A Mystery Drama Trapped in Gimmicks
NEW YORK — SOLITARY CONFINEMENT. Play by Rupert Holmes. Starring Stacy Keach. Supervised by Marshall W. Mason, based on the original direction by Kenneth Frankel. At the Nederlander Theatre.
WHEN playwright Rupert Holmes made his Broadway debut with the musical "The Mystery of Edwin Drood," he gave the audience the privilege of choosing one of several different solutions for the mystery. Since then, he has not been as generous. In both his last play, the Broadway flop "Accomplice," and his newest play, "Solitary Confinement," which recently opened on Broadway after successful engagements in Pasadena, Calif., San Diego, and Washington, he continually delights in undercutting audience expectat ions. This is an essential component of the thriller genre, but Mr. Holmes carries it to such extremes that we end up feeling less exhilarated than cheated.
This was precisely the problem with "Accomplice," which became a series of absurd premises demonstrating cleverness for its own sake. "Solitary Confinement," which stars Stacy Keach (a veteran of stage mysteries, having starred in "Deathtrap" on Broadway, "Sleuth" on tour, and "Wait Until Dark" on HBO), is a more satisfying whole, but it is no less gimmicky.
Holmes is clearly eager to create a mystery classic on the order of "Sleuth" or "Deathtrap," but he cares more about form than content. Those plays had vivid situations and characters; "Solitary Confinement" has as its sole on-stage character an annoying cipher whose life-and-death struggle we care little about.
Keach stars as Richard Jannings, a billionaire industrialist ensconced in his high-tech penthouse, communicating with his employees only through elaborate video hookups. He treats them all with a mixture of condescension and arrogant contempt; he even fires his elderly security guard. Jannings is setting himself up for a fall, and halfway though the first act it comes, as his accountant makes him the prisoner of his own devices and introduces an intruder to kill him and eventually impersonate him.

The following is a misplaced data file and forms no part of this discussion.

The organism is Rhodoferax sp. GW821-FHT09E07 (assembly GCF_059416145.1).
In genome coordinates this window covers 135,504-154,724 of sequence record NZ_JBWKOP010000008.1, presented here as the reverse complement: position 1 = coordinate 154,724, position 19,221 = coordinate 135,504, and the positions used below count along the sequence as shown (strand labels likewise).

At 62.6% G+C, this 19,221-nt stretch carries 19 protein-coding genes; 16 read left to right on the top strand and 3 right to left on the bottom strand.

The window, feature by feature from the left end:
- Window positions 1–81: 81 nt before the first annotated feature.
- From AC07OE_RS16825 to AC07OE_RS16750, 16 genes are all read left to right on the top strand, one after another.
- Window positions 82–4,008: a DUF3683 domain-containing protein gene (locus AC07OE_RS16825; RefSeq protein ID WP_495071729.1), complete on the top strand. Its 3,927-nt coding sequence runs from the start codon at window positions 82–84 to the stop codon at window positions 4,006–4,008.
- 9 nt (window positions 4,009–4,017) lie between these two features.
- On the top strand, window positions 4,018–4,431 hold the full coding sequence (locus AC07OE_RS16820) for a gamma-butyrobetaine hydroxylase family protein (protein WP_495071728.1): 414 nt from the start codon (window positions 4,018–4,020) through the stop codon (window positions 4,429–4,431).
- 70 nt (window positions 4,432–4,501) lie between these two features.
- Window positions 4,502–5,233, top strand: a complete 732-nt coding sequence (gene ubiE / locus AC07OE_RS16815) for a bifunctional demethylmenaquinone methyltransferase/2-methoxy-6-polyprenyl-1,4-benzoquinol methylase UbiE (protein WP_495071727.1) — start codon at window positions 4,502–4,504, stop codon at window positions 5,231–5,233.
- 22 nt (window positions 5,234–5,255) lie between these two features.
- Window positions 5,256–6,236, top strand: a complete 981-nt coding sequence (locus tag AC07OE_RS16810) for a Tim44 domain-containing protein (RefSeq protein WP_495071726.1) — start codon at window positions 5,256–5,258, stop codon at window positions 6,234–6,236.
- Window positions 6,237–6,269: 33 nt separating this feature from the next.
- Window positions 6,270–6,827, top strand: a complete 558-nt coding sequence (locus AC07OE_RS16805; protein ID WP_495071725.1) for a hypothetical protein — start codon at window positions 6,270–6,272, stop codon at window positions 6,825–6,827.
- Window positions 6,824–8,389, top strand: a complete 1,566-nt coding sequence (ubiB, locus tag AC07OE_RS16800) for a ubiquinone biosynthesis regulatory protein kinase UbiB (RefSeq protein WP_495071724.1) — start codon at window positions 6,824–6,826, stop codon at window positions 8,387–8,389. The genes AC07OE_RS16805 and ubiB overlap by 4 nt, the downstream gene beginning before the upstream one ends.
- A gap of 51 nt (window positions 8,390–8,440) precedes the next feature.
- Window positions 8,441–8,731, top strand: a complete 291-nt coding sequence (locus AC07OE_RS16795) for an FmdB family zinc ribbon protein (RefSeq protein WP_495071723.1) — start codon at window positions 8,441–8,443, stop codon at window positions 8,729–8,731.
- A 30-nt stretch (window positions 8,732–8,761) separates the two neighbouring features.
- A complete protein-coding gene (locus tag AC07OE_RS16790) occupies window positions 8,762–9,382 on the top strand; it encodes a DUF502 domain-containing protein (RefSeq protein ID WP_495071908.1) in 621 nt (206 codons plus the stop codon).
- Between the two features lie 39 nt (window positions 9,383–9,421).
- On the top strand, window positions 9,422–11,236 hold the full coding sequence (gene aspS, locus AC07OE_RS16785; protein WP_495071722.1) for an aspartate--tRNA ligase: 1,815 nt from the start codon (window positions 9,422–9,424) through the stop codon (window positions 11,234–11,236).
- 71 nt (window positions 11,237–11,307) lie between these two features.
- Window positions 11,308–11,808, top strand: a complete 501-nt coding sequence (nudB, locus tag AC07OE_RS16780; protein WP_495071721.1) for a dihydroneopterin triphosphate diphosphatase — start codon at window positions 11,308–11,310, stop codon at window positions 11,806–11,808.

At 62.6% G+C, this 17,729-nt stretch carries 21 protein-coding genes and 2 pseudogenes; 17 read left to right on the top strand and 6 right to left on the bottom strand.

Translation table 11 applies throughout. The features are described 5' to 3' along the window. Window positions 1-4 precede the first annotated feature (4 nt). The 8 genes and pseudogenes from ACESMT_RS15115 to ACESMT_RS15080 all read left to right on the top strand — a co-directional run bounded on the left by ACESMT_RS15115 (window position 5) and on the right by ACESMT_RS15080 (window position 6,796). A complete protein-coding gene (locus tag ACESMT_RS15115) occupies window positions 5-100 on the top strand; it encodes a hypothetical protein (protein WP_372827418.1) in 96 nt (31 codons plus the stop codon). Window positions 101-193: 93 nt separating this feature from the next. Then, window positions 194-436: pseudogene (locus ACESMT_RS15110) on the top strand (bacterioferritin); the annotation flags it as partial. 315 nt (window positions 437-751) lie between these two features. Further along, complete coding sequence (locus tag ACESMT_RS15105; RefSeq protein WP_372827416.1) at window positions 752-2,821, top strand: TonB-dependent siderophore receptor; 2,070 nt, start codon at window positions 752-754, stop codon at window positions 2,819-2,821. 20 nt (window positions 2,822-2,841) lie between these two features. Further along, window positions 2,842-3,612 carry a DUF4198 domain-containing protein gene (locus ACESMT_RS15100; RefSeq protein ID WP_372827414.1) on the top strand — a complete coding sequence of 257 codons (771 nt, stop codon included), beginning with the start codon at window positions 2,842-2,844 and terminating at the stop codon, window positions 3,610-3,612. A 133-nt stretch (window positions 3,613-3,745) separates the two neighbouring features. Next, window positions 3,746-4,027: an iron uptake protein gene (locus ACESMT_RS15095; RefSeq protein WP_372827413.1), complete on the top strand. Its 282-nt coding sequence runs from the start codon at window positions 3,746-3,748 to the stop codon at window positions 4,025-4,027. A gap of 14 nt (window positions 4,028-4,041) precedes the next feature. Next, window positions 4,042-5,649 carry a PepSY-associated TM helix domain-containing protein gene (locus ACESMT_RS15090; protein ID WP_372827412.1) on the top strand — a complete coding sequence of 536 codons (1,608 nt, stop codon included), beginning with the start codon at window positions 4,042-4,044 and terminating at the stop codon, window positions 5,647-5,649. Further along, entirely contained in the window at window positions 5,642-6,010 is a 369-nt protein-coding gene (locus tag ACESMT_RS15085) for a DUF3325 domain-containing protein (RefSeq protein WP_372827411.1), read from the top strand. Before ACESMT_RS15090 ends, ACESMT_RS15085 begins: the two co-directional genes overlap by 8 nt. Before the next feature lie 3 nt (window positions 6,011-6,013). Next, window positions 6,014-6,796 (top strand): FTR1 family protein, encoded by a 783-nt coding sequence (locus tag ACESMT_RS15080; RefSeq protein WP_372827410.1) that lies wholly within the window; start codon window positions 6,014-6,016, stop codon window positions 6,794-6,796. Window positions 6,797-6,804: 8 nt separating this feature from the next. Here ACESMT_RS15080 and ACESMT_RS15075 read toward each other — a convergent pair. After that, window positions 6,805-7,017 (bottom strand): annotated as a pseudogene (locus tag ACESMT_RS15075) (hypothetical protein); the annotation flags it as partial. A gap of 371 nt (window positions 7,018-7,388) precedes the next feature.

Discussing much more of the plot would ruin whatever fun the play provides. Suffice it to say that a cat-and-mouse game ensues in which Jannings, seemingly dead, attempts to turn the tables on his pursuers. The second half of the play is a series of riddles that both the attacker and the audience are invited to solve. The proceedings are enlivened considerably by William Barclay's ingenious set design, which involves elaborate props and special effects. Indeed, the play is so dependent on them, that a ma lfunctioning prop would probably shut the performance down.
STACY KEACH works hard, even managing to display his talents in such areas as lipsyncing, soft shoe, and golf-putting. Curiously, in the scenes where he interacts with his own image on a video monitor, his filmed performance is more compelling than his live one. But it is an energetic and witty star turn that shows he has been away from the New York stage far too long.
What is perhaps the biggest surprise of the evening is saved for last and will likely send you home chuckling. But for all its inventiveness, "Solitary Confinement" is a bag of tricks that ultimately turns up empty.